A lot of times when people think of learning pronunciation of any language, they assume they are going to learn a bunch of consonant and vowel sounds. And they would be correct in their assumptions. However, what most students don't realize, and what most pronunciation classes fail to deliver, is that there are actually three important areas to focus on when learning pronunciation in any language.
Three Kinds of Information to Increase Understanding
Pronunciation is a two way street - listening is just as important in learning prounciation as speaking is. Understanding a language can be like breaking a code sometimes. Language is more than just sounds. There's grammar structures, rhythm, vocabulary, etc. The more technical the conversation or lecture or interview you're engaged in, the harder the code can be to decode. Remembering that there's three types of information contained in listening to any of these situations can help you understand more effectively!
1. Background information - use what you already know about the topic of conversation or lecture to help you better understand what's being said. This is especially helpful with more technical conversations. Using background information can help you infer or even predict what's being said.
2. Language information - use what you already know about how the English language works. This is where knowing your grammar rules is helpful. All English sentences have a subject (who or what we are talking about) and a verb (the action). Learn and pay attention to proper word order in English, subject-verb agreement, verb tenses, vocabulary words, etc.
3. Sound information - the sounds that you actually hear someone saying. We will explain this a bit more in a moment.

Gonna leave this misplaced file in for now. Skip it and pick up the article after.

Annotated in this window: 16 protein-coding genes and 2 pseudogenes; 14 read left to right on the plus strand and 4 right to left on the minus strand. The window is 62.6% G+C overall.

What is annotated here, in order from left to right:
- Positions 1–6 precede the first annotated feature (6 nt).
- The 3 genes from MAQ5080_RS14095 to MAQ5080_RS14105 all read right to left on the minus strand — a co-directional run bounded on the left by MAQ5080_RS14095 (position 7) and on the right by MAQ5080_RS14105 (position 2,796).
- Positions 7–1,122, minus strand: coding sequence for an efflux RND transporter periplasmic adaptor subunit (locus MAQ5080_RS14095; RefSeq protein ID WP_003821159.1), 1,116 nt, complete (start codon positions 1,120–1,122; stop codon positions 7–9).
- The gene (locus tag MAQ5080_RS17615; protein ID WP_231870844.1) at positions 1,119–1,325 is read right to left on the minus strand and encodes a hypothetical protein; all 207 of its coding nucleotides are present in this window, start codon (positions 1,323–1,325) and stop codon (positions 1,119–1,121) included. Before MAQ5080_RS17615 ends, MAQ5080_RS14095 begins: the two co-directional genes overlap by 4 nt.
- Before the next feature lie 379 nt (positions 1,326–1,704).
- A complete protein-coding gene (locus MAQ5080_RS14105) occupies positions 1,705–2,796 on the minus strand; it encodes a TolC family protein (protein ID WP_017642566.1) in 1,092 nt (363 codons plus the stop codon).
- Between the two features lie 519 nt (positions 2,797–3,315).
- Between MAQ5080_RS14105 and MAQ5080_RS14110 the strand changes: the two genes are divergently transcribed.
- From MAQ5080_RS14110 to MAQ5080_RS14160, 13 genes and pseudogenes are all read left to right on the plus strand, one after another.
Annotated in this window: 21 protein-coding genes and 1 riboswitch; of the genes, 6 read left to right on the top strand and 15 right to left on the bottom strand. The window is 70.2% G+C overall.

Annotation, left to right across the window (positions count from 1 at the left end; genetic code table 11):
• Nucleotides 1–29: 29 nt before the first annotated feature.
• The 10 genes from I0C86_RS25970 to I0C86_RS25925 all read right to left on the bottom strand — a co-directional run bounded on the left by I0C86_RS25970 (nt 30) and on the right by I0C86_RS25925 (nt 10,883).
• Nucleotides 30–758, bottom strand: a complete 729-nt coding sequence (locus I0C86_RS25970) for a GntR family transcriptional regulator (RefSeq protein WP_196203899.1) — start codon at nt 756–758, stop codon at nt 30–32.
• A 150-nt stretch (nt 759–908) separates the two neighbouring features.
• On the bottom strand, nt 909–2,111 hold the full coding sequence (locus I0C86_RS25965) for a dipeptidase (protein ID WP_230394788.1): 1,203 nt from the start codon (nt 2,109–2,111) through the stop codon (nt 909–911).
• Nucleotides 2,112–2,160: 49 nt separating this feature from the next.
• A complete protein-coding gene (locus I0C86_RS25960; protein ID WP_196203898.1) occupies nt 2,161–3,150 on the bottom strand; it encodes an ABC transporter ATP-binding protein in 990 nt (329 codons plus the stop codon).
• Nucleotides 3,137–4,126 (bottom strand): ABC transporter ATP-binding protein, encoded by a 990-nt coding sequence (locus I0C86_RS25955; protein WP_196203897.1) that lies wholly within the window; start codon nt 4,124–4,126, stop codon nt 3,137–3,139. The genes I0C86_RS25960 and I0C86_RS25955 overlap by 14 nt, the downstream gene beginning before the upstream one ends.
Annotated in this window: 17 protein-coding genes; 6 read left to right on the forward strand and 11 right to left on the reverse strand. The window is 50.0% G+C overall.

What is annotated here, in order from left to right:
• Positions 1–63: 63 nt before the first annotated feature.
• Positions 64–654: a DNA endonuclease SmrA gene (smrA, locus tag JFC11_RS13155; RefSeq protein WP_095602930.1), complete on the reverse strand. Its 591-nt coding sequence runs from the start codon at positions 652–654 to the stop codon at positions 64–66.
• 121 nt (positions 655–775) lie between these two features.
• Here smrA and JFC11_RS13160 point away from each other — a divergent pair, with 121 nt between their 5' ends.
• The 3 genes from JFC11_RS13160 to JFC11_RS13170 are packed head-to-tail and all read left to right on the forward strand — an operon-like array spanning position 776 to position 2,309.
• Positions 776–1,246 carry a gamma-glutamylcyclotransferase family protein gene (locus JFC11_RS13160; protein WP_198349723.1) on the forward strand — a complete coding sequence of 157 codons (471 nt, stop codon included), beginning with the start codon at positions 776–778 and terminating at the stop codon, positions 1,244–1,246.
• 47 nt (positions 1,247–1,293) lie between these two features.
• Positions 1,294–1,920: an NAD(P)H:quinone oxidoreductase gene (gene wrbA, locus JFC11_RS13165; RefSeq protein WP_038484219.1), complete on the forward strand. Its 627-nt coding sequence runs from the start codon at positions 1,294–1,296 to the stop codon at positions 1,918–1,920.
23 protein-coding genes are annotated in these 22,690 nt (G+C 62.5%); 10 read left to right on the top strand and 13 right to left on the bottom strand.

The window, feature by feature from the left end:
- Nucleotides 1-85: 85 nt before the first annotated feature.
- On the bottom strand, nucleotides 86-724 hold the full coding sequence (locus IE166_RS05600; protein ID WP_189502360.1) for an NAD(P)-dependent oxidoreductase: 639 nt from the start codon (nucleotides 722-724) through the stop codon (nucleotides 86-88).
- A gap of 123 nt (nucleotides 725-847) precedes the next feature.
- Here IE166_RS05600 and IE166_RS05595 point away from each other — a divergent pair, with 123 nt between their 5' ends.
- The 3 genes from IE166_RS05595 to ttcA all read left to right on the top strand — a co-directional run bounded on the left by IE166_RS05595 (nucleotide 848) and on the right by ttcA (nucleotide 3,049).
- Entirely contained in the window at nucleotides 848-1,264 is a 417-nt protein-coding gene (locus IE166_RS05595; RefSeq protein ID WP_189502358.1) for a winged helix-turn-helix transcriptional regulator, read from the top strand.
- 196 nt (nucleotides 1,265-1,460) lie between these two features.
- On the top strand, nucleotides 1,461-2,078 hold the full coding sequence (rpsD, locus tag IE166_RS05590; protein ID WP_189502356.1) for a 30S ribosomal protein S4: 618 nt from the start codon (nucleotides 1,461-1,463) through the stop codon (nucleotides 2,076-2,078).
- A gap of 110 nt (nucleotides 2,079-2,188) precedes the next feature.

Three Kinds of Listening Skills
Just like there are three types of information to listen for in a conversation, there are three skills you can practice to get better at listening.
1. Listen for message content - English is a challenging language because many times sounds can be linked, reduced, deleted, altered, or contracted on top of regular pronunciation. In other words, native English speakers will distort sounds. Even if you hear all the sounds in a conversation, there's a chance you likely may not understand every word a speak says. This is true for both native and non-native listeners. Practicing the different ways English gets modified will help in not just your pronunciation, but also your listening.
2. Listen for message intent - intent is what a speaker means in a conversation. Imagine your friend looks at your car and says "Nice car!" Without understanding the intonation, stress, or timing in your friend's voice, you have no idea if they are complimenting your car or insulting it (sarcasm). Even if you hear all the words clearly, you may not understand what a speaker means without listening to the "music" of their language. Like most languages, meaning in English is more than just the sum of words in a sentence.
3. Listen for grammar sounds (noun and verb endings) - grammar endings on regular nouns and verbs are important for listening comprehension. Use these ending, or suffixes, for valuable information about tense, person, and number. These endings also give pronunciation the proper rhythm, or stress, in a sentence or conversation.
Putting It all Together
Remember that pronunciation has two parts - both speaking and listening. Use this to your advantage and let you speaking help improve your listening skills. By practicing linked, reduced, altered, and contracted sounds in your speaking, you'll be able to make better sense of what you hear, especially from native English speakers.